Throughout history, many things have changed, but one thing that has endured is the funeral ceremony. At some level deep down, we all know that a funeral is important. It’s a time to say goodbye to someone we love and to start down the path toward reconciling ourselves to the loss we’ve suffered. The elements of a funeral have perhaps changed over time, from one culture and civilization to the next. However, according to grief expert and counselor Dr. Alan Wolfelt, personalization remains an important key to healing and meaningful funerals.

Dr. Wolfelt tells us that there are 7 elements to consider as we endeavor to create a meaningful funeral experience. With these 7 elements, it’s possible to personalize a funeral so that it perfectly fits the person who has died and honors the life they lived. The 7 elements are: music, readings, visitation, eulogy, symbols, gathering, and actions.

Today, let’s focus on 5 actions you can incorporate into a funeral that will invite mourners to put their grief into motion. Grief is an internal emotion – the way we feel about a loss – but mourning is getting our grief outside ourselves by participating in activities that allow us to outwardly express what we feel. In order to heal, we need to act. If we never do something about our grief, it remains inside, and over time, begins to fester and cause us great distress. However, by inviting others to join in a specific, perhaps symbolic, action at the very beginning of the grief journey, you allow them the opportunity to say goodbye properly and begin their grief journey on the right foot.

1. Participate in a Release Ceremony

You may want to include a special time of remembrance with a release ceremony. A few popular release options are doves, butterflies, paper lanterns, or balloons (make sure they are biodegradable and without ribbon). The act of release helps us say goodbye in a unique way. It allows us to experience greater closure and healing as we “release” a loved one’s spirit as well as our emotions and grief. If you select balloons or paper lanterns, you can take it one step further by writing messages of hope and love on the balloons or lanterns before releasing.

Of course, you should always make sure that taking part in a release is allowed by your city. For instance, if you live in a particularly dry area that’s susceptible to fire, you won’t want to choose a lantern release. The funeral director can help you determine which type of release ceremony is most appropriate for your wishes while still meeting legal requirements.

2. Incorporate Keepsake Items

As human beings, we often place value on material objects. The object doesn’t have to be expensive. In fact, the things we value the most are often not monetarily valuable – they are sentimental. Two ways you can invite mourners to take action involve these types of keepsake items. First, if your loved one owned a large number of something – let’s say your grandmother loved knitting scarves – you can bring them to the funeral ceremony and invite guests to take a scarf in remembrance of her. This can be done with any number of items. However, in order to be meaningful, the items must be special and specific.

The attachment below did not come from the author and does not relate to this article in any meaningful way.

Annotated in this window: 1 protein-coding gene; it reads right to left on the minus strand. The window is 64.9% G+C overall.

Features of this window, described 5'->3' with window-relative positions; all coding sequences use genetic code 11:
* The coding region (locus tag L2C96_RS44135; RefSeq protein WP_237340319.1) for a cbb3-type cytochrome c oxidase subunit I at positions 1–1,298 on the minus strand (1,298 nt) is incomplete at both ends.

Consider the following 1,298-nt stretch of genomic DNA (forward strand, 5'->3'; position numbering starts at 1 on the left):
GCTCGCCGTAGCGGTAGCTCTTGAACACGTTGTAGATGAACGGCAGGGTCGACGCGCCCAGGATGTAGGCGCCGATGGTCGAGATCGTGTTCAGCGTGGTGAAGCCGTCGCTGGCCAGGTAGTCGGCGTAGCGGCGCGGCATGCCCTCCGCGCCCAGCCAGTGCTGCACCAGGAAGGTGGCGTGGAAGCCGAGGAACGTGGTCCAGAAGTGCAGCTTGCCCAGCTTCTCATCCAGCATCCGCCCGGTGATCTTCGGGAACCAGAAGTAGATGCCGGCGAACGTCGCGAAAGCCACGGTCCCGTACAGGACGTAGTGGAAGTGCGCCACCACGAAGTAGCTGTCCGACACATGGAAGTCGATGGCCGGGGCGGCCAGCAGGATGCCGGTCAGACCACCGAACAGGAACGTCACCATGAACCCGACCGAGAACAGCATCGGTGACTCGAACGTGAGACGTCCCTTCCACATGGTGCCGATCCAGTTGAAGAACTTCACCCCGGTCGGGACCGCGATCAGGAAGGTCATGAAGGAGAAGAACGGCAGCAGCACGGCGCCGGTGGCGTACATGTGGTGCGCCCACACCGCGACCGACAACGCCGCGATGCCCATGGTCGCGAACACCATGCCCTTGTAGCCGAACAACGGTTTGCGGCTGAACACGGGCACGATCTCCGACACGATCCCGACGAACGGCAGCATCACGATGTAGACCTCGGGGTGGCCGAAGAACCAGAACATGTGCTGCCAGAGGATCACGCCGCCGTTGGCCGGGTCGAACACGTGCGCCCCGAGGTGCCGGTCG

Another option is to invite the guests to bring a keepsake item from home that reminds them of the person whose life is being remembered. And if you plan the ceremony accordingly, you can allow guests the opportunity to briefly share about the object they brought with them, how it relates to the one who has died, and why the keepsake means so much. These types of actions engage our minds and our emotions, encouraging us to tap into what we feel and provides an opportunity to express it.

3. Set a Theme

Did your loved one have a favorite color? Or perhaps a favorite book or movie? You can set a theme and invite mourners to take part in remembrance through participation. By selecting specific items of clothing related to the theme, everyone is invited to recall their own specific memories of the one who has died and think about how they can individually honor the life lived. And then, as many arrive dressed according to the theme, there is a sense of communal mourning and sharing. Everyone is there for the same reason – to honor and remember the one who has died.

4. Write a Message/Letter

The written word is powerful, and as a tool for expression, it’s effective. Consider inviting everyone, prior to the funeral, to write a letter addressed to the one who has died. Then, at the service, place these special messages inside the casket to be buried or cremated with the body. Some families provide cards, a large banner, or a canvas for mourners to write on. In some cases, the family may choose to keep the messages, banner, or canvas, and later on, these items become keepsakes that bring comfort to the family.

5. Prepare a Meaningful Meal

Nationally respected author and grief expert, Dr. Alan Wolfelt, says, “Food is symbolic of love when words are inadequate.” It’s a common practice to organize a gathering after the funeral, and even though the official ceremony is over, the meaningful and healing elements don’t have to cease.

By setting up a meal after the funeral where guests (especially family members) can gather, you invite further personalization. Did your loved one deeply appreciate a good crawfish boil? Did they delight in ice cream and an excellent spread of sundae toppings? Or did they love a particular restaurant? In a meaningful setting, guests have a chance to talk with each other, to remember and share memories about the one who has died, and to discuss the impact of a life lived.